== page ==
9. Zsofia Barany & Nicolas Coeurdacier & Stéphane Guibaud, 2015. "Fertility, Longevity and International Capital Flows," Working Papers hal-01164462, HAL.
    10. Daniel Harenberg & Alexander Ludwig, 2019. "Idiosyncratic Risk, Aggregate Risk, And The Welfare Effects Of Social Security," International Economic Review, Department of Economics, University of Pennsylvania and Osaka University Institute of Social and Economic Research Association, vol. 60(2), pages 661-692, May.
    11. Schön, Matthias, 2020. "Demographic change and the rate of return in PAYG pension systems," Discussion Papers 57/2020, Deutsche Bundesbank.
    12. Papetti, Andrea, 2021. "Demographics and the natural real interest Rate: historical and projected paths for the euro area," Journal of Economic Dynamics and Control, Elsevier, vol. 132(C).
    13. Nicolas Coeurdacier, 2016. "Fertility, Longevity, and Capital Flows," 2016 Meeting Papers 442, Society for Economic Dynamics.
    14. Andrea Papetti, 2021. "Population aging, relative prices and capital flows across the globe," Temi di discussione (Economic working papers) 1333, Bank of Italy, Economic Research and International Relations Area.
    15. Heer, Burkhard & Polito, Vito & Wickens, Michael R., 2020. "Population aging, social security and fiscal limits," Journal of Economic Dynamics and Control, Elsevier, vol. 116(C).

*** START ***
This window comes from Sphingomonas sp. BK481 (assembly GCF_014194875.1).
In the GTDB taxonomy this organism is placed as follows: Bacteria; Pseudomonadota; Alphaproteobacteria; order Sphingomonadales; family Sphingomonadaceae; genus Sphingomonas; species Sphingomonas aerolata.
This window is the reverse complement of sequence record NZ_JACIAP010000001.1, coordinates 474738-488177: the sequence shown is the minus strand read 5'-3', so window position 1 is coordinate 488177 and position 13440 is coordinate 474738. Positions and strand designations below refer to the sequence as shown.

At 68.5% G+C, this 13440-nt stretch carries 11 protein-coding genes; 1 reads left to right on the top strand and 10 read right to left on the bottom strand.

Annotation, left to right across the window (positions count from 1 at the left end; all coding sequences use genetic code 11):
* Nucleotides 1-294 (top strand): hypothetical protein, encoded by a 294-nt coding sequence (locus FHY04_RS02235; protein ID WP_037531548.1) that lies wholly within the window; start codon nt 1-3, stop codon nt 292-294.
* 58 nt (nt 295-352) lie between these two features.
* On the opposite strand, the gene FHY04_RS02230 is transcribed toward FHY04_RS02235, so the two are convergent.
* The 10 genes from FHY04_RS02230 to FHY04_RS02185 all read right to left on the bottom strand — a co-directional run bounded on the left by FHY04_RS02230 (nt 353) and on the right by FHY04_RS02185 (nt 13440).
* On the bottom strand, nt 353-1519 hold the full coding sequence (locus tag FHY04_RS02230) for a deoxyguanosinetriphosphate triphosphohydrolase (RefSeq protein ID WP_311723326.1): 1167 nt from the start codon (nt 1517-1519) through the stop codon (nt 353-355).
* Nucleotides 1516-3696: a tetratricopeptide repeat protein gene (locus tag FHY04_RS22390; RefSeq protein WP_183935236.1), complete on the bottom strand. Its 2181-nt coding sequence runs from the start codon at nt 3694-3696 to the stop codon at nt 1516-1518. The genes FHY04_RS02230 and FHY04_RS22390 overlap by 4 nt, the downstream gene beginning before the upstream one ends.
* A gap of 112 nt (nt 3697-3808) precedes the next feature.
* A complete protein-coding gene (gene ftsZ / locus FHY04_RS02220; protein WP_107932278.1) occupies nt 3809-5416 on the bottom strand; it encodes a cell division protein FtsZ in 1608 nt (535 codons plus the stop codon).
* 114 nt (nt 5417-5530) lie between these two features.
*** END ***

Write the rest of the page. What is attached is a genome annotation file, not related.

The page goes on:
16. Daniel Harenberg & Alexander Ludwig, "undated". "Social Security and the Interactions Between Aggregate and Idiosyncratic Risk," Working Papers ETH-RC-14-002, ETH Zurich, Chair of Systems Design.
    17. Nishiyama, Shinichi, 2015. "Fiscal policy effects in a heterogeneous-agent OLG economy with an aging population," Journal of Economic Dynamics and Control, Elsevier, vol. 61(C), pages 114-132.
    18. Loumrhari, Ghizlan, 2016. "Vieillissement démographique et réforme paramétrique des retraites. Les enseignements d’un modèle EGC-GI pour le Maroc [Ageing and pension reform. A computational olg model for Morocco]," MPRA Paper 74077, University Library of Munich, Germany.
    19. Geppert, Christian, 2015. "On the Distributional Implications of Demographic Change," VfS Annual Conference 2015 (Muenster): Economic Development - Theory and Policy 113070, Verein für Socialpolitik / German Economic Association.
    20. Alexander Ludwig & Thomas Schelkle & Edgar Vogel, 2012. "Demographic Change, Human Capital and Welfare," Review of Economic Dynamics, Elsevier for the Society for Economic Dynamics, vol. 15(1), pages 94-107, January.
    21. Castro, Gabriela & Maria, José R. & Félix, Ricardo Mourinho & Braz, Cláudia Rodrigues, 2017. "Aging And Fiscal Sustainability In A Small Euro Area Economy," Macroeconomic Dynamics, Cambridge University Press, vol. 21(7), pages 1673-1705, October.